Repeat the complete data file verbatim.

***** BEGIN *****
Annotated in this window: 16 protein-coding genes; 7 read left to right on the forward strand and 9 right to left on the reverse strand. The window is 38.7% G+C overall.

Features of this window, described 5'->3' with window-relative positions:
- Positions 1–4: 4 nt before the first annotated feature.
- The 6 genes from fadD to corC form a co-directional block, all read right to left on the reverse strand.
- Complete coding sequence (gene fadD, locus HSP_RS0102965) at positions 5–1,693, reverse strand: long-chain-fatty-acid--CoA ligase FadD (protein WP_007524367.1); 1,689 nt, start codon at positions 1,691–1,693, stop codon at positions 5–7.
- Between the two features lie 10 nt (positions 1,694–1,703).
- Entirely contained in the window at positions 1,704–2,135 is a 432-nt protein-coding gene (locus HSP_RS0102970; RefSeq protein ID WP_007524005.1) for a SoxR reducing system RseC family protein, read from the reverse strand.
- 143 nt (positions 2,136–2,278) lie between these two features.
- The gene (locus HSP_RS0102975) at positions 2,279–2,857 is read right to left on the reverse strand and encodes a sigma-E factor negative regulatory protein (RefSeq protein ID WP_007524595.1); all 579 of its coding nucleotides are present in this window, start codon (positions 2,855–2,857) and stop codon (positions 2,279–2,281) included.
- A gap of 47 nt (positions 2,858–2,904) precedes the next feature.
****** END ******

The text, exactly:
Annotated in this window: 16 protein-coding genes; 7 read left to right on the forward strand and 9 right to left on the reverse strand. The window is 38.7% G+C overall.

Features of this window, described 5'->3' with window-relative positions:
- Positions 1–4: 4 nt before the first annotated feature.
- The 6 genes from fadD to corC form a co-directional block, all read right to left on the reverse strand.
- Complete coding sequence (gene fadD, locus HSP_RS0102965) at positions 5–1,693, reverse strand: long-chain-fatty-acid--CoA ligase FadD (protein WP_007524367.1); 1,689 nt, start codon at positions 1,691–1,693, stop codon at positions 5–7.
- Between the two features lie 10 nt (positions 1,694–1,703).
- Entirely contained in the window at positions 1,704–2,135 is a 432-nt protein-coding gene (locus HSP_RS0102970; RefSeq protein ID WP_007524005.1) for a SoxR reducing system RseC family protein, read from the reverse strand.
- 143 nt (positions 2,136–2,278) lie between these two features.
- The gene (locus HSP_RS0102975) at positions 2,279–2,857 is read right to left on the reverse strand and encodes a sigma-E factor negative regulatory protein (RefSeq protein ID WP_007524595.1); all 579 of its coding nucleotides are present in this window, start codon (positions 2,855–2,857) and stop codon (positions 2,279–2,281) included.
- A gap of 47 nt (positions 2,858–2,904) precedes the next feature.